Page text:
Chasing Distribution Uniformity (DU) vs Reducing Net ET° for lowering costs.
Distribution Uniformity (DU), when used as one of the factors for adjusting Landscape Water Budgets, should not be higher than can be reasonably maintained over time. Irrigation systems are inefficient and costly to maintain; landscape water budgets should reflect this relationship to landscape water requirements.
See WatrWise Consulting’s Post – “Uniformity Efficiency or Performance…”.
Spray and rotor sprinklers rarely exceed 50% and 60% DU respectively. Drip systems can attain Emission Uniformity or EU (not DU) approaching 90% but this is misleading in that soil type, plant type and size (root zone footprint) vs. emitter quantity, spacing or placement, and emission rate are rarely ideal; leading to much lower “performance” more realistically represented by 60-70% (all related to soil, plant, water relationships). The terms “performance”, “DU”, “EU” and “efficiency” are frequently interchanged so put another way, efficiency is “water used beneficially by the plant material divided by the amount of water applied” (measured at the water meter). Performance is the word often used to describe the combination of uniformity and efficiency.
An adjustment for Landscape Water Budgets of 70-90% EU for drip systems watering mature plant material may indicate low water requirements (deficit watering) because typically drip systems are not expanded to properly water mature plants that have outgrown their original emitter installation – quantity of emitters, emitter flow rate and placement. Drip systems watering mature desert adapted landscapes that have not been expanded for mature plants may deficit water the landscape. These landscapes may be healthy because they are “desert adapted” and have “gone native”.
Because sprinkler systems have lower performance than drip systems, they are often the focus for efforts to improve performance and reduce water use on properties where turf-grass dominates the neighborhood. Much time, effort and money is expended maintaining turf-grass and the irrigation systems that water it. Quite a bit more time, effort and money than an equal area of desert adapted landscaping.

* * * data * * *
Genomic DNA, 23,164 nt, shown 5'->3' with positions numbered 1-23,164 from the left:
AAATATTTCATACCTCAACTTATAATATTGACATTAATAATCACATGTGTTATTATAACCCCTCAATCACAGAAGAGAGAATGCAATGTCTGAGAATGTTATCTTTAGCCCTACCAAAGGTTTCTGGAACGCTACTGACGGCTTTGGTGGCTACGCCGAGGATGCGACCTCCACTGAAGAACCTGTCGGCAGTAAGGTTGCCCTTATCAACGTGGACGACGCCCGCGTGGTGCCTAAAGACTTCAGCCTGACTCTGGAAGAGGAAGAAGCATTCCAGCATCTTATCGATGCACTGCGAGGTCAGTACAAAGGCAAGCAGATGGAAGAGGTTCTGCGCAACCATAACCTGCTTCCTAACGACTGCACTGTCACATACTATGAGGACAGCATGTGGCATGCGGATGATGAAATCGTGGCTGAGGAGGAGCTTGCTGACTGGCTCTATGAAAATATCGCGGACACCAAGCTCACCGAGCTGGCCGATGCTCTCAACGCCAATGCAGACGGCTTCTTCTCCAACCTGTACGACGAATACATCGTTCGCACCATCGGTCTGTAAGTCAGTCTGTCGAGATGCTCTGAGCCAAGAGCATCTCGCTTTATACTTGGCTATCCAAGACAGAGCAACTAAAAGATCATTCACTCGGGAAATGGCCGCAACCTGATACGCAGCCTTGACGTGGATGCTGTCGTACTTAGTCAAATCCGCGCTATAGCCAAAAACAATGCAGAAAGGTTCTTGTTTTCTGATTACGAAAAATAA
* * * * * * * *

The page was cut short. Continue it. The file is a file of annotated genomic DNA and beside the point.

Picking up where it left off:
As the landscape matures and the irrigation systems continue to age, increased maintenance requirements will follow accordingly. These increased maintenance requirements are often deferred; the landscape may suffer even though water use may increase to compensate for poor performance of the irrigation systems.
“Improvement” projects may be undertaken to fix deferred maintenance; but rarely do they improve the performance of the irrigation systems by more than a few percentage points. Even though a project improves performance by a few percentage points… the extra effort, time and money used to maintain higher performance (50-60% or higher DU/EU) ongoing, will most likely negate any return on investment.
Simply stated; expectations of sustaining high performing irrigation systems come with a correspondingly high cost of maintenance (ROI).
This brings us to “Reducing Net ET°”. Reducing net ET° (reduce net water requirements) is a fancy way of saying, trade high cost landscaping for lower cost landscaping.
This is done by removing high cost, high net ET°, non-functional turf-grass areas and replace with lower cost landscaping. Non-functional turf-grass areas are turf-grass areas in the neighborhood that are sloped, odd shaped, narrow or shaded. Slopes and oddly shaped areas are hard to maintain and irrigate. Turf-grass and trees are competitors in the landscape and are one of the hardest situations for landscapers to manage. Shade is only one of the areas of competition; water and nutrients are two more.
Evaluating your property for opportunities to reduce net ET° can be one of the most rewarding ways to lower your operating costs; by reducing maintenance costs and water requirements for the property.
Improvements, like reducing net ET°, should be funded by your Reserve Account. Developing a Landscape Master Plan will allow for funding improvements over time (phases), while achieving the goals of the Landscape Master Plan.
Many Reserve Accounts do not include line items for landscape and irrigation improvements, even though they are similar to roads, roofing, pools and equipment, paint etc..